Here at Matador, we’ve recently taken to Quora, along with our deep well of editorial content, for a dose of crowdsourced insight on a number of topics. We’ve looked at culture shocks faced by Americans in Germany and Russia. We’ve uncovered common tourist mistakes in Paris, and went broad on how Americans are spotted abroad.
It seemed time to turn the table and look at what’s done differently on this side of the pond. What culture shocks do people face when coming to America? We took to Quora and Matador Network’s back catalog to find out.
On our excessive portions of food
Within the States, we say that “Everything is bigger in Texas.” But outside our borders, this sentiment tends to reflect the entire nation, as Raska Soemantoro noted on Quora: “The food portions are HUGE. I had only one plate of pasta for lunch and my stomach was so full I couldn’t eat dinner.”
Joseph Isip added, “Went to a local Buca Di Beppo and ordered a plate of spaghetti. Waiter comes and hands over a HUGE spaghetti plate good for 5 people.”
And those huge cars
“The first thing I noticed here was the size of the cars here,” noted Raska. “When I first arrived in Chicago, I saw the largest vans and trucks I’ve ever seen in my life. The trucks are so big they look ridiculous.”
We love to drive here in the states. Whether it’s a result of a burning passion for the open road, or just necessity because everything is so spread out, is up for debate. But many travelers and immigrants find our car-obsessed culture quite shocking. “Where I come from, we do things differently,” explained an anonymous commenter from Nepal on Quora. “I don’t have a clue how elderly people or disabled people, and even children, who cannot drive by themselves, live in the US. How? I just cannot imagine how hard it must be for them to get around.”
Americans love to chat. And chat. And chat.
“Americans have no problem making chit-chat in line, at the post office, at a urinal (really!) and just about everywhere else we congregate,” said Steven Muzik, an American expat now living in Asia, on Quora. “This doesn’t happen as often in other countries, I find.” A case of reverse culture shock, apparently.
“They will randomly come up to you and say ‘Hey, how are you doing?’” noted Raska Soemantoro on Quora. “BUT sometimes, when Americans ask you how are you doing, they just mean it as a greeting, and sometimes they don’t want to know how you’re actually doing.”
“It seems like a question preceding a longer conversation but it’s actually just a way to say ‘Hi,'” noted Laurent Lemaire on Quora.
“You must find your way to answer this and not explain what you’ve done during your day because that wasn’t really the purpose of the question.”
“They’ll make small talk and talk about anything and everything,” Abhishek Sehgal added on Quora. “Some people don’t even hold back personal details about their family. And after that meeting, they don’t even remember those things. In fact, they would be surprised about the things I recollected from our last conversation. It wouldn’t be surprising if they forget your name also.”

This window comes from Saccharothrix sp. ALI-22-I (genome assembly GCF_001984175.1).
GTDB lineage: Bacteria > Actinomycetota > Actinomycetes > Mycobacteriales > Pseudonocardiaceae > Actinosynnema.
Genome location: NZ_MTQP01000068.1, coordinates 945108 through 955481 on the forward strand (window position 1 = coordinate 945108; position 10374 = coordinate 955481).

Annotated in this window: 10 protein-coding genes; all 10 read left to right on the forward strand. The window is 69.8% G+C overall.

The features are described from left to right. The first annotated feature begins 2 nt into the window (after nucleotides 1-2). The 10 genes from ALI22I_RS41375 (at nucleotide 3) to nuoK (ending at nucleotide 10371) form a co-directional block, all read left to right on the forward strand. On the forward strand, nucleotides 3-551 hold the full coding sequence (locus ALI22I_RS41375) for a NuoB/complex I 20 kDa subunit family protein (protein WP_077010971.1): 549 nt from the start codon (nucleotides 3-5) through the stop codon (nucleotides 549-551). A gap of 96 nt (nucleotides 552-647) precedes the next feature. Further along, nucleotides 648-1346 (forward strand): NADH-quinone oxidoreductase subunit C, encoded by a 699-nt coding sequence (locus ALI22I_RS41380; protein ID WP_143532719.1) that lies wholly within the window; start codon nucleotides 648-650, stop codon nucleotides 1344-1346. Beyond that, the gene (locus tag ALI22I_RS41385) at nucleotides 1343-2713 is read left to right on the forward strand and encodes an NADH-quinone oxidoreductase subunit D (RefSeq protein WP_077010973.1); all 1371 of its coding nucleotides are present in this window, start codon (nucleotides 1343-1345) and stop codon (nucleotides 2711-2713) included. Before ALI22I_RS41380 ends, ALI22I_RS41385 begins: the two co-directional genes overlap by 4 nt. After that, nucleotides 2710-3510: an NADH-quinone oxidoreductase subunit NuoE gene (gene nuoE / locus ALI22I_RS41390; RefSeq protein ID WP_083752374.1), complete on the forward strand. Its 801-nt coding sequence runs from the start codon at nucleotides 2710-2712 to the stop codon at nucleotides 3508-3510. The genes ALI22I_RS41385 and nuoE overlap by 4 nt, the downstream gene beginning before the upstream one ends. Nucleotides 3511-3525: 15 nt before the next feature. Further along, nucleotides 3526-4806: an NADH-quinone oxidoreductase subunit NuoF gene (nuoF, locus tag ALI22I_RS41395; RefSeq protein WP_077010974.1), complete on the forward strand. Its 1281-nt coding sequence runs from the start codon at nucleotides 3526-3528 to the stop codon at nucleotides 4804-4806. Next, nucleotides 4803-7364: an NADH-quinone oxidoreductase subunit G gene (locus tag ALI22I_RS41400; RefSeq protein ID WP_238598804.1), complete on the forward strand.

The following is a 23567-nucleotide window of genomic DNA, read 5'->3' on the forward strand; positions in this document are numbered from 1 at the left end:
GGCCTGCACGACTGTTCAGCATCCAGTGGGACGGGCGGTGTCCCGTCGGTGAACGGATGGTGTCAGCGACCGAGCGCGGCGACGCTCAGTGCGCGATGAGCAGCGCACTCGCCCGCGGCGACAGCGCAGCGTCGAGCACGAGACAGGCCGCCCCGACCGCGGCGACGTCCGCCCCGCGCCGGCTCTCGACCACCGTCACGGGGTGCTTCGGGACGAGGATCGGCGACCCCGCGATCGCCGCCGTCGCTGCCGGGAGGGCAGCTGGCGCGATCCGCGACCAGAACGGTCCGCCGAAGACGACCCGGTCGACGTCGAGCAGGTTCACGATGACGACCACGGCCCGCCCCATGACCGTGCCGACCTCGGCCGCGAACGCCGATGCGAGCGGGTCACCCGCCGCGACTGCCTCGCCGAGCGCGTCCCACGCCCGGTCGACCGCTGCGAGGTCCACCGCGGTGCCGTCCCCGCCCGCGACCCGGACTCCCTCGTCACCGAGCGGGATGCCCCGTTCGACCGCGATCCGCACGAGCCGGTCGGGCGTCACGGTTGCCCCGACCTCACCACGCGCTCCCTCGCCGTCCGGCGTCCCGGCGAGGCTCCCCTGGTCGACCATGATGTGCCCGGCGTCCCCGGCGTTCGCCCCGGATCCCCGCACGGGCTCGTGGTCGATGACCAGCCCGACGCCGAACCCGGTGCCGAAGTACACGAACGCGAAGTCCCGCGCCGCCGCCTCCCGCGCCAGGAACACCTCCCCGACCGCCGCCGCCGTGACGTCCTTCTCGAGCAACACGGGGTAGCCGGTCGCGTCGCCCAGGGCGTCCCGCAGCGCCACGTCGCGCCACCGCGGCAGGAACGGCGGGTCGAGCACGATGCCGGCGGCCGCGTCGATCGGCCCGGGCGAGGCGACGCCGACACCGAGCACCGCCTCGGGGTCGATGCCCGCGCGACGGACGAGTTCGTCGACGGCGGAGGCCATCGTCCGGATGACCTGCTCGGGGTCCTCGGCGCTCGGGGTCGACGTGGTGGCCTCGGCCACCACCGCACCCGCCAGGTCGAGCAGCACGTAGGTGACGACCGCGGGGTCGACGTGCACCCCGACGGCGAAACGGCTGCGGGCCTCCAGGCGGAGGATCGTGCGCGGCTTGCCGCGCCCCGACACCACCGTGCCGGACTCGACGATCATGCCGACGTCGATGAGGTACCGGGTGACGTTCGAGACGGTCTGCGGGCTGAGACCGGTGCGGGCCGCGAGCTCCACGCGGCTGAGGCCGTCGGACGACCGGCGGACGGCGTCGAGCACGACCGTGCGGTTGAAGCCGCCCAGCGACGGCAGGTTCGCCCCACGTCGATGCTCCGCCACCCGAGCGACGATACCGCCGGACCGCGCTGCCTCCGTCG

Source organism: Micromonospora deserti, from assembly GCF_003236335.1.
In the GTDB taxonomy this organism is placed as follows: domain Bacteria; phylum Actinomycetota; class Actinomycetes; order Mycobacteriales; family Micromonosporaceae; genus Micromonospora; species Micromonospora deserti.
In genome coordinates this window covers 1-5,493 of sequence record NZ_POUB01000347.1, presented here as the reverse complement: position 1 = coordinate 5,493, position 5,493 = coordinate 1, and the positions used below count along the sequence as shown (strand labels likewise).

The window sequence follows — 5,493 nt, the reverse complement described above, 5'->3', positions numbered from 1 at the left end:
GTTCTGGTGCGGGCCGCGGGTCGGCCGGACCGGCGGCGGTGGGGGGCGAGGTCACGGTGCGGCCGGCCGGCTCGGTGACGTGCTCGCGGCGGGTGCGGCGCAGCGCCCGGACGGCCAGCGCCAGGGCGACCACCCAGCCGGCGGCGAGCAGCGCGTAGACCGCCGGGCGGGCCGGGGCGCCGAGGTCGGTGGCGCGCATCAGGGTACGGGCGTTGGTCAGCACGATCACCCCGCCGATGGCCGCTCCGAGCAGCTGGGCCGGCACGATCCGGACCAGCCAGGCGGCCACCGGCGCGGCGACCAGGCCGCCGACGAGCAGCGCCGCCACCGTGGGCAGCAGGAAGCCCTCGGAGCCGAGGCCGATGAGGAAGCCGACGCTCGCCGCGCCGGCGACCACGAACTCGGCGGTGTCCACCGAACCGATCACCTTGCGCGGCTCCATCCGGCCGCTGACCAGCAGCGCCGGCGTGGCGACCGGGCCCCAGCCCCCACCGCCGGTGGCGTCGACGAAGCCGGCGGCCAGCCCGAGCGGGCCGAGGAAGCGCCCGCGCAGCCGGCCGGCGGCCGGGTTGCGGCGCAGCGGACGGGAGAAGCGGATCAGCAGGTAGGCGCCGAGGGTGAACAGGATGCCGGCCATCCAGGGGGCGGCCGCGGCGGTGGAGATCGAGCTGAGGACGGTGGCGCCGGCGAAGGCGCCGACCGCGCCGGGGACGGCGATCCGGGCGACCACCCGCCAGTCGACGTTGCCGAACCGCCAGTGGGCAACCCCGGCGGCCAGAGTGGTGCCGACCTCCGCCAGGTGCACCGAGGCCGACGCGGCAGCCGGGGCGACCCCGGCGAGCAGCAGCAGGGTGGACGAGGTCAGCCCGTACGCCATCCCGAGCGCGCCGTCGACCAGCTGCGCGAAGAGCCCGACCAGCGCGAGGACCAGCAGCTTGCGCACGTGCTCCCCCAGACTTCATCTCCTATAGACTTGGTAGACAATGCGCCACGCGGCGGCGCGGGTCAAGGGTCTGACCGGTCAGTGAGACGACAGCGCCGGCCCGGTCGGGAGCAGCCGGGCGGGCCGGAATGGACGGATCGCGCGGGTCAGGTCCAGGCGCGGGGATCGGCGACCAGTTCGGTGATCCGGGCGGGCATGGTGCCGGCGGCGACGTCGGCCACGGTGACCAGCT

On our undying patriotism
“They have this internal culture that they are the most awesome country on the planet, the most righteous, the most amazing. La crème de la crème,” said Andrei Cimbru via Quora.
“Indonesians love their country, but Americans are on a whole new level,” Raska Soemantoro added on Quora. “Made in USA labels everywhere, flags on t-shirts, pants, and even bikinis!”
And our need to rock out
“I was in southern California and was impressed with the music scene, almost everyone I met was passionate about music and many play in their bands. This was very exciting,” Fay Yang explained on Quora.
On the fact that cars yield to pedestrians
“I was blown that drivers actually STOP to let someone cross the street,” noted Joseph Isip on Quora. “That is so awesome! I even see people chat on their phones while leisurely crossing the street taking their sweet time (to the motorists’ dismay) but they have no choice but to patiently wait.”
“A speeding car has to stop at a stop sign or the walk permits,” adds Tanvee Agrawal.
“And the pedestrian too hand gestures a thank you for the driver’s patience. And this reminds me of pedestrian crossing button on the traffic light poles. When you have to cross a road, you press the button for a walking signal. I have not seen this button in any metro city of India.”
But that never keeps us from being on time
“Everyone is on time for work/meetings/etc,” said Balaji Viswanathan. “They would arrive early rather than arrive late. If the agreed upon time is 10 AM, then it is 10 AM; not 10:05 AM or 10:10 AM.”
On the diversity
“There is so much diversity in this country it amazes me,” said Andrei Cimbru, “And I think this is the foundation of what makes America an interesting country.”
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